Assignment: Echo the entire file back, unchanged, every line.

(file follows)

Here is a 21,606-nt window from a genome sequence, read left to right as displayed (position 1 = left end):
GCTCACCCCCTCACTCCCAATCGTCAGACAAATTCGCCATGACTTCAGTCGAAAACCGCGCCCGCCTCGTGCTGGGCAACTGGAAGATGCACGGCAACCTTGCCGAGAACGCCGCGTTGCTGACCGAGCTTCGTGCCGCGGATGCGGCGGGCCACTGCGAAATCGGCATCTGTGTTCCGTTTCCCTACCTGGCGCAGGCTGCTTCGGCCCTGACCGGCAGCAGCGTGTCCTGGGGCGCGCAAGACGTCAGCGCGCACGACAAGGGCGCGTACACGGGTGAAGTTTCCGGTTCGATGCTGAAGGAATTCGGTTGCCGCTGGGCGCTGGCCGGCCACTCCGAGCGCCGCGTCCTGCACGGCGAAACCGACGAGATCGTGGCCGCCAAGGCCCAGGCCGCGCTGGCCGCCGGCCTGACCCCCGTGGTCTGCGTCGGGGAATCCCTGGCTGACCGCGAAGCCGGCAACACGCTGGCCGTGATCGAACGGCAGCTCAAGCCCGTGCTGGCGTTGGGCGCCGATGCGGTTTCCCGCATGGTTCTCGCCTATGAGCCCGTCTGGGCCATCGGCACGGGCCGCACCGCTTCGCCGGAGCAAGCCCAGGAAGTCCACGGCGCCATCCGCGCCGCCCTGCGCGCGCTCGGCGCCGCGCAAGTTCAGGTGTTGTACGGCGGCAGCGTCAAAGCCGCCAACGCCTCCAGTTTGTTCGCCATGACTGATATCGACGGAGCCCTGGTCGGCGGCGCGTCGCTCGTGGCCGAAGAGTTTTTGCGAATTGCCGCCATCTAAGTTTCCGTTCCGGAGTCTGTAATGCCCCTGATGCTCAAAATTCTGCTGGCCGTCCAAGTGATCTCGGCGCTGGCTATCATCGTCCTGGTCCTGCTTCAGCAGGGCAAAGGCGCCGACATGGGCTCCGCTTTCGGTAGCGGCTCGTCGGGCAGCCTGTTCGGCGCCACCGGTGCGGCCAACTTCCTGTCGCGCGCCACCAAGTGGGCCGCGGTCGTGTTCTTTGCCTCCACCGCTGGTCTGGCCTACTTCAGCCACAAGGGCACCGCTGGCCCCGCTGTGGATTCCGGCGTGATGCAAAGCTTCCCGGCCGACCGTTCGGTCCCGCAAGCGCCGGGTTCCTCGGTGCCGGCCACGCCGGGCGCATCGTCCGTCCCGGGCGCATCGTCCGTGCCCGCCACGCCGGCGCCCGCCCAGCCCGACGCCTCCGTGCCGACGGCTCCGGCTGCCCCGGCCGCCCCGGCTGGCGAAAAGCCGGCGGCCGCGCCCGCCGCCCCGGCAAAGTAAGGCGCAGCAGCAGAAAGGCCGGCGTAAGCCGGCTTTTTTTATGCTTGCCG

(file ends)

Here is a 21,606-nt window from a genome sequence, read left to right as displayed (position 1 = left end):
GCTCACCCCCTCACTCCCAATCGTCAGACAAATTCGCCATGACTTCAGTCGAAAACCGCGCCCGCCTCGTGCTGGGCAACTGGAAGATGCACGGCAACCTTGCCGAGAACGCCGCGTTGCTGACCGAGCTTCGTGCCGCGGATGCGGCGGGCCACTGCGAAATCGGCATCTGTGTTCCGTTTCCCTACCTGGCGCAGGCTGCTTCGGCCCTGACCGGCAGCAGCGTGTCCTGGGGCGCGCAAGACGTCAGCGCGCACGACAAGGGCGCGTACACGGGTGAAGTTTCCGGTTCGATGCTGAAGGAATTCGGTTGCCGCTGGGCGCTGGCCGGCCACTCCGAGCGCCGCGTCCTGCACGGCGAAACCGACGAGATCGTGGCCGCCAAGGCCCAGGCCGCGCTGGCCGCCGGCCTGACCCCCGTGGTCTGCGTCGGGGAATCCCTGGCTGACCGCGAAGCCGGCAACACGCTGGCCGTGATCGAACGGCAGCTCAAGCCCGTGCTGGCGTTGGGCGCCGATGCGGTTTCCCGCATGGTTCTCGCCTATGAGCCCGTCTGGGCCATCGGCACGGGCCGCACCGCTTCGCCGGAGCAAGCCCAGGAAGTCCACGGCGCCATCCGCGCCGCCCTGCGCGCGCTCGGCGCCGCGCAAGTTCAGGTGTTGTACGGCGGCAGCGTCAAAGCCGCCAACGCCTCCAGTTTGTTCGCCATGACTGATATCGACGGAGCCCTGGTCGGCGGCGCGTCGCTCGTGGCCGAAGAGTTTTTGCGAATTGCCGCCATCTAAGTTTCCGTTCCGGAGTCTGTAATGCCCCTGATGCTCAAAATTCTGCTGGCCGTCCAAGTGATCTCGGCGCTGGCTATCATCGTCCTGGTCCTGCTTCAGCAGGGCAAAGGCGCCGACATGGGCTCCGCTTTCGGTAGCGGCTCGTCGGGCAGCCTGTTCGGCGCCACCGGTGCGGCCAACTTCCTGTCGCGCGCCACCAAGTGGGCCGCGGTCGTGTTCTTTGCCTCCACCGCTGGTCTGGCCTACTTCAGCCACAAGGGCACCGCTGGCCCCGCTGTGGATTCCGGCGTGATGCAAAGCTTCCCGGCCGACCGTTCGGTCCCGCAAGCGCCGGGTTCCTCGGTGCCGGCCACGCCGGGCGCATCGTCCGTCCCGGGCGCATCGTCCGTGCCCGCCACGCCGGCGCCCGCCCAGCCCGACGCCTCCGTGCCGACGGCTCCGGCTGCCCCGGCCGCCCCGGCTGGCGAAAAGCCGGCGGCCGCGCCCGCCGCCCCGGCAAAGTAAGGCGCAGCAGCAGAAAGGCCGGCGTAAGCCGGCTTTTTTTATGCTTGCCG